Saturday, January 29, 2011

Spirited Away

Although I felt like I was able to follow the plot of Spirited Away much easier than I have the other films we’ve viewed so far this semester, there were still several aspects which I found somewhat unusual. It seemed that Chihiro showed more maturity than her parents for most of the movie, being skeptical about the strange entry portal, not wandering off, or gluttonously stuffing her face with whatever food was in front of her. It seemed to portray a coming-of-age type story where she is forced to grow up quickly during her family’s move and compensate for her parents curiosity which gets them in trouble. I also found it interesting that the only way she was allowed to stay was if she got a job, even as a child, but I guess this again returns to the theme of personal growth and maturity.

At the same time, while Chihiro was forced into so much change, she had to remember her name in order to stay true to herself and return to her life before entering the bath house. This must have been an overwhelming transition for such a young girl, but one that she had no choice but to accept as she was thrown into an alternate world and separated from all that she knew.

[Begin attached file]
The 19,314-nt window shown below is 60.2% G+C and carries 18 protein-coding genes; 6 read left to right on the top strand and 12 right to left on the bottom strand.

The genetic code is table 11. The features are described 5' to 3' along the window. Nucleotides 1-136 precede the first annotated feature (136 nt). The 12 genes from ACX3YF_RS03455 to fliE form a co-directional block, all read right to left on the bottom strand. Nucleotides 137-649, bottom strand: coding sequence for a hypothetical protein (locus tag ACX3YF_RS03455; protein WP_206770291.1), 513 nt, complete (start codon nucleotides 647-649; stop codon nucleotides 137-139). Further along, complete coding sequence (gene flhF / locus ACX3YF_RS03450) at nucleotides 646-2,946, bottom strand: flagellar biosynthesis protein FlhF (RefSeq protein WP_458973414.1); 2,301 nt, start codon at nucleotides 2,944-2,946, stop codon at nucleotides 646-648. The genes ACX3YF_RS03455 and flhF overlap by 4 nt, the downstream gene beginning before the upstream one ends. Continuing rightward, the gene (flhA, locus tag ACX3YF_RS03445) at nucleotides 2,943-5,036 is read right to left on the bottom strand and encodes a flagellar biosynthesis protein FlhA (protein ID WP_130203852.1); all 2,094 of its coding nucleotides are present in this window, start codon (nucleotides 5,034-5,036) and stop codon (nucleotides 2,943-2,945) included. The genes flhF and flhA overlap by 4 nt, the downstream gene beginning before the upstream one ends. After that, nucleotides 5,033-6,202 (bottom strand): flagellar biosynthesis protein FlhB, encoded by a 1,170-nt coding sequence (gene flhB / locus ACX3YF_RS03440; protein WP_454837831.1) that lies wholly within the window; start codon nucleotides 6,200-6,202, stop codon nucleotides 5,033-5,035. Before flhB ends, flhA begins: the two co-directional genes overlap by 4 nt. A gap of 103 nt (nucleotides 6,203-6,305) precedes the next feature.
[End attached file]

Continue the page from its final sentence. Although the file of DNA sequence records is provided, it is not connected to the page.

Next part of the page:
1 comment:

  1. I think you made a great point about Chihiro showing more maturity throughout the film, primarily by her ability to adjust well to different situations. In the end of the film, we see her parents question her about her new life as they walk to the car and Chihiro makes a response by saying she thinks she can handle it, a statement that is indicative of all she has learned. In the beginning of the movie, she demonstrates the characteristics of many children her age, including her constant questioning, restlessness during the drive, and fear. I thought she handled her parents captivity well and adjusted to life in the bath house (without much fear) quickly for someone her age.